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The Self-driving Network
Updated: October 27, 2021

The Self-driving Network

The self-driving car has been a sci-fi staple for years. It would rock up when you need it, you’d tell it where you want to go and what time you have to be there and it would just get you there, by land, sea or air! 

automation orchestration autonomy

And as we know, technology doesn’t sit still! We are now closer than ever to the reality of autonomous vehicles. Remote control has been available for some time - think of the drones that take photos, drop bombs, or light up the skies when fireworks just aren’t practical. And thanks to advances in electric vehicles, sensor and materials technologies, it won’t be long before we’re being chauffeured by the latest Apple, Tesla, or Google car! 

Imagine a world where once you’ve decided where you want to go and by what time you want to be there, your vehicle will:

  • Calculate the best route to take, including external factors like weather, roadworks etc.
  • Pick you up at a prescribed time at your front door.
  • Manoeuvre you along your route, controlling your speed and direction.
  • Monitor road conditions and unexpected events.
  • Track every movement of every other road user and pedestrian along the way.
  • Make small adjustments to immediate behaviour, and altering route based on larger scale issues.


It would certainly make getting from A to B a lot simpler for us as individuals, and we would have so much extra time to focus on more interesting things than the bumper of the car in front in that traffic jam!

Of course, the cars themselves would be even more complex under the hood, so technicians and mechanics would still be in demand, and the car designers of the future would have to consider the software that presents the car as a service to the passenger – so we’re not talking about automating away the skilled jobs, just improving the quality of experience of the user.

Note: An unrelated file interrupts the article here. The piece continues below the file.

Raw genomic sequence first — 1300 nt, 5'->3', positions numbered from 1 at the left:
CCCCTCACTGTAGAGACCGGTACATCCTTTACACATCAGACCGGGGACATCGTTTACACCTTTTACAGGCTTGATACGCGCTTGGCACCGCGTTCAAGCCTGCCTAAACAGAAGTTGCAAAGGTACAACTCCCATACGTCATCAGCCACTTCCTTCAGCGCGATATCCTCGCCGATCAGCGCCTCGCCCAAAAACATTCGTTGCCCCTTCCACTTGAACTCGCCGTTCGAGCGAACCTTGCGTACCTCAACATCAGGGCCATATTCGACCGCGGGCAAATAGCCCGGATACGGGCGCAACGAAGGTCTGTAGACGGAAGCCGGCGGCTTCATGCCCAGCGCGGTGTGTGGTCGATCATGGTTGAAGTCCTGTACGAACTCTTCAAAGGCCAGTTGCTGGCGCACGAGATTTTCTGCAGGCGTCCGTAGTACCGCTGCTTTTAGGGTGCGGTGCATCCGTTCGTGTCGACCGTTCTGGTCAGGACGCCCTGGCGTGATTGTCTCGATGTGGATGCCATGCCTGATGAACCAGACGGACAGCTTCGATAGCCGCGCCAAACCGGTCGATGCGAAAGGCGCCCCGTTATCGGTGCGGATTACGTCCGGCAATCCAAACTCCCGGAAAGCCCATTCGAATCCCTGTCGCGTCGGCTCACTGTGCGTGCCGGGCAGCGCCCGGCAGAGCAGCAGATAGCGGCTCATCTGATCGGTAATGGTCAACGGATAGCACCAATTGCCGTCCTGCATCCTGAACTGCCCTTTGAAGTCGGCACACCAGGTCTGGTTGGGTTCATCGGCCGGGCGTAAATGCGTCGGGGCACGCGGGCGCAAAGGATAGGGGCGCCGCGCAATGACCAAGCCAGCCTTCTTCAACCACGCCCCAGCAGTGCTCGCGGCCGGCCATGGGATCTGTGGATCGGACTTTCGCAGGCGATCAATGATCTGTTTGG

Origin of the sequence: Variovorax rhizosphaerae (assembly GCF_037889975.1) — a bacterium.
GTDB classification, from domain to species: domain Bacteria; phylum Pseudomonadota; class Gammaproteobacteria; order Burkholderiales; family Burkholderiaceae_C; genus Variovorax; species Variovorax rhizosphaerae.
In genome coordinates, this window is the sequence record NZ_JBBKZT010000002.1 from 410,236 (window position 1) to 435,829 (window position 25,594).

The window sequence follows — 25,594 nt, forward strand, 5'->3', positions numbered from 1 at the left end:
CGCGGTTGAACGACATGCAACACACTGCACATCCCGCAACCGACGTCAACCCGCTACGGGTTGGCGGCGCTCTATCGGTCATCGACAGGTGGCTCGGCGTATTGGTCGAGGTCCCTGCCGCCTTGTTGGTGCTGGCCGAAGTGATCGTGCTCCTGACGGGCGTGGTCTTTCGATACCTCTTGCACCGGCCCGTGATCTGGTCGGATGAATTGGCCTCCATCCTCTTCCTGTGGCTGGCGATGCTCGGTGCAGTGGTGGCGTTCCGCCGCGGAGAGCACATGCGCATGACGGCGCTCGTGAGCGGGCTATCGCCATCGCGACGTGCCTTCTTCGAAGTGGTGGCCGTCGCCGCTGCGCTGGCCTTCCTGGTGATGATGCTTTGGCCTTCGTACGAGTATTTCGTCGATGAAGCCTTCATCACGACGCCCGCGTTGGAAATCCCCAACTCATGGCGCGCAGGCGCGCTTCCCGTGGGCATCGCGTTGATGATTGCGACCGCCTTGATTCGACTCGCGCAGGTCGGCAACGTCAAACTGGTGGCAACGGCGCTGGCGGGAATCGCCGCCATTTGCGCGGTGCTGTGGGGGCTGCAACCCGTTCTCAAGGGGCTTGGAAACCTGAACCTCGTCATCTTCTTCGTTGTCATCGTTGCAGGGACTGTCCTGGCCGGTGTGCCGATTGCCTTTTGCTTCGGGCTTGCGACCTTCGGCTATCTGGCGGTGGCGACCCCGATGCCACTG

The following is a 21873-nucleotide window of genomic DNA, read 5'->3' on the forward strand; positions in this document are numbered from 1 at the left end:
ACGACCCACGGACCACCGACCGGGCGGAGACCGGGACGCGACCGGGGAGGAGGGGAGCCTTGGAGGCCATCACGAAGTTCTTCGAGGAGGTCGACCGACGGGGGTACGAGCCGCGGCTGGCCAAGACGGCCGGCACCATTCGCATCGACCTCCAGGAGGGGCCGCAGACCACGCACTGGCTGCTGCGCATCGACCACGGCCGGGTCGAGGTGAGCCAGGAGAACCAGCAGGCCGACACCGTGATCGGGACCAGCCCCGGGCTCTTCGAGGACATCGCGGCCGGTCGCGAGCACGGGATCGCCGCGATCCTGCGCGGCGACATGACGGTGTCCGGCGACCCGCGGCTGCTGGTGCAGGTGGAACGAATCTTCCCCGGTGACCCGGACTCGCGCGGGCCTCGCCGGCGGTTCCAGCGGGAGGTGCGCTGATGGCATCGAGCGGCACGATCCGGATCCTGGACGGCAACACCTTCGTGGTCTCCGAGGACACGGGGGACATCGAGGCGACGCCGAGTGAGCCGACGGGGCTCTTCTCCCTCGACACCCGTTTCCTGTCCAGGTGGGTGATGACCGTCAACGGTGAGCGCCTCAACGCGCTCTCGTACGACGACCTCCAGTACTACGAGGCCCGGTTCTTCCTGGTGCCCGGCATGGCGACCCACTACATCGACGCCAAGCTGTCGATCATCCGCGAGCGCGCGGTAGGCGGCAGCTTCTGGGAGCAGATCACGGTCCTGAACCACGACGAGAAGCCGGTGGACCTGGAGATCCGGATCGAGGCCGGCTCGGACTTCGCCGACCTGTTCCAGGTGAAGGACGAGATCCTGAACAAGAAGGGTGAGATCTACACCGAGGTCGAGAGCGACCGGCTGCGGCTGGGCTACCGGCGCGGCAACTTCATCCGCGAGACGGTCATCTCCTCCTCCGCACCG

Which all sounds very much to me like what we are trying to do in IT. User requirements are not getting any less complex – so we still need complex network solutions to fulfil them. But there is a strong desire to simplify consumption of network services to save time and energy for users and for the network operations folks.  Hence the push for automation and self-service orchestration.

So, what does a Self-Driving Network look like?

You might want to:

  • Tell the network that you want an app service to be spun up for a certain group of users only.
  • Know when the service is ready to be used.
  • Ensure that all network elements – LAN (Local Area Network), SD-WAN, Cloud, Security etc – are automatically configured to a template
  • Track that the service is available and network paths are redundant.
  • Gather telemetry data about application performance and network device behaviour.
  • Detect drift from the stated service intent across all network domains and trigger config adjustments to fix it

app sketch

This dream of the future might also be a lot closer than we realise. Network automation, service orchestration and the Intent-Based Network (as described in the IRTF draft are milestones along the road to self-driving networks. 

The one thing you need to support you along this journey from the very beginning is data.  From having a complete view of the starting point to having a validated source of truth for network automation. From the assurance that orchestrated change is having the desired effect, to detecting the drift of your network from the intent you have expressed in your Intent-Based Network. IP Fabric’s Network Assurance platform provides you with both the data and the context for that data.

To find out more, download our new white paper “The Road to Self-Driving Networks”


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Test out IP Fabric’s automated network assurance platform yourself and be inspired by the endless possibilities.

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